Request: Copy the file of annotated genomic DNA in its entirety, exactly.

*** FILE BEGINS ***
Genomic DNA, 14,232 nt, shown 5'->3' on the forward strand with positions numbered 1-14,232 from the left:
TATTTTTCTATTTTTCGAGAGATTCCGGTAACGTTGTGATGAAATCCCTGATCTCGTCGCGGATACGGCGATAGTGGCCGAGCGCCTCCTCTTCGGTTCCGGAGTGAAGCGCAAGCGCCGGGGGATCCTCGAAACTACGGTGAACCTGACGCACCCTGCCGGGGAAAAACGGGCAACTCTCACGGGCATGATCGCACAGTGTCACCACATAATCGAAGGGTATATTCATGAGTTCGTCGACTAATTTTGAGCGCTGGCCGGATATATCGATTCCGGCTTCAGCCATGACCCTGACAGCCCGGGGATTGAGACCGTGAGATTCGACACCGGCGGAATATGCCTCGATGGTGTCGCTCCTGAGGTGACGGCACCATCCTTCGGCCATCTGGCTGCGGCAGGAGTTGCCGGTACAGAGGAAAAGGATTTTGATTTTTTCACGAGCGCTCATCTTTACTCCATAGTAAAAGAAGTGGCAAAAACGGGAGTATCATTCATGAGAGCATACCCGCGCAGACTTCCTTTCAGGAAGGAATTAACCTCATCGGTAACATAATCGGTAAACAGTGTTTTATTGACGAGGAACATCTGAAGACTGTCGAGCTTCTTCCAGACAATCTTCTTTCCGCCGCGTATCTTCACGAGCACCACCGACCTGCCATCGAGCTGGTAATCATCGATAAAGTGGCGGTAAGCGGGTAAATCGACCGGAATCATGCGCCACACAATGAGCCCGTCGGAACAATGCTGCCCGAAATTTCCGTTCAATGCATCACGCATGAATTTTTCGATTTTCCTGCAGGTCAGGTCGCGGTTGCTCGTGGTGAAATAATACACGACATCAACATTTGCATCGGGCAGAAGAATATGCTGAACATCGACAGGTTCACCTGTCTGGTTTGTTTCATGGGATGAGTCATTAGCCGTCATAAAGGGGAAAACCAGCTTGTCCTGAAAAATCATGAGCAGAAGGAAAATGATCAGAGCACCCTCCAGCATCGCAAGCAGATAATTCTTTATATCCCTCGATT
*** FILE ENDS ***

Genomic DNA, 14,232 nt, shown 5'->3' on the forward strand with positions numbered 1-14,232 from the left:
TATTTTTCTATTTTTCGAGAGATTCCGGTAACGTTGTGATGAAATCCCTGATCTCGTCGCGGATACGGCGATAGTGGCCGAGCGCCTCCTCTTCGGTTCCGGAGTGAAGCGCAAGCGCCGGGGGATCCTCGAAACTACGGTGAACCTGACGCACCCTGCCGGGGAAAAACGGGCAACTCTCACGGGCATGATCGCACAGTGTCACCACATAATCGAAGGGTATATTCATGAGTTCGTCGACTAATTTTGAGCGCTGGCCGGATATATCGATTCCGGCTTCAGCCATGACCCTGACAGCCCGGGGATTGAGACCGTGAGATTCGACACCGGCGGAATATGCCTCGATGGTGTCGCTCCTGAGGTGACGGCACCATCCTTCGGCCATCTGGCTGCGGCAGGAGTTGCCGGTACAGAGGAAAAGGATTTTGATTTTTTCACGAGCGCTCATCTTTACTCCATAGTAAAAGAAGTGGCAAAAACGGGAGTATCATTCATGAGAGCATACCCGCGCAGACTTCCTTTCAGGAAGGAATTAACCTCATCGGTAACATAATCGGTAAACAGTGTTTTATTGACGAGGAACATCTGAAGACTGTCGAGCTTCTTCCAGACAATCTTCTTTCCGCCGCGTATCTTCACGAGCACCACCGACCTGCCATCGAGCTGGTAATCATCGATAAAGTGGCGGTAAGCGGGTAAATCGACCGGAATCATGCGCCACACAATGAGCCCGTCGGAACAATGCTGCCCGAAATTTCCGTTCAATGCATCACGCATGAATTTTTCGATTTTCCTGCAGGTCAGGTCGCGGTTGCTCGTGGTGAAATAATACACGACATCAACATTTGCATCGGGCAGAAGAATATGCTGAACATCGACAGGTTCACCTGTCTGGTTTGTTTCATGGGATGAGTCATTAGCCGTCATAAAGGGGAAAACCAGCTTGTCCTGAAAAATCATGAGCAGAAGGAAAATGATCAGAGCACCCTCCAGCATCGCAAGCAGATAATTCTTTATATCCCTCGATT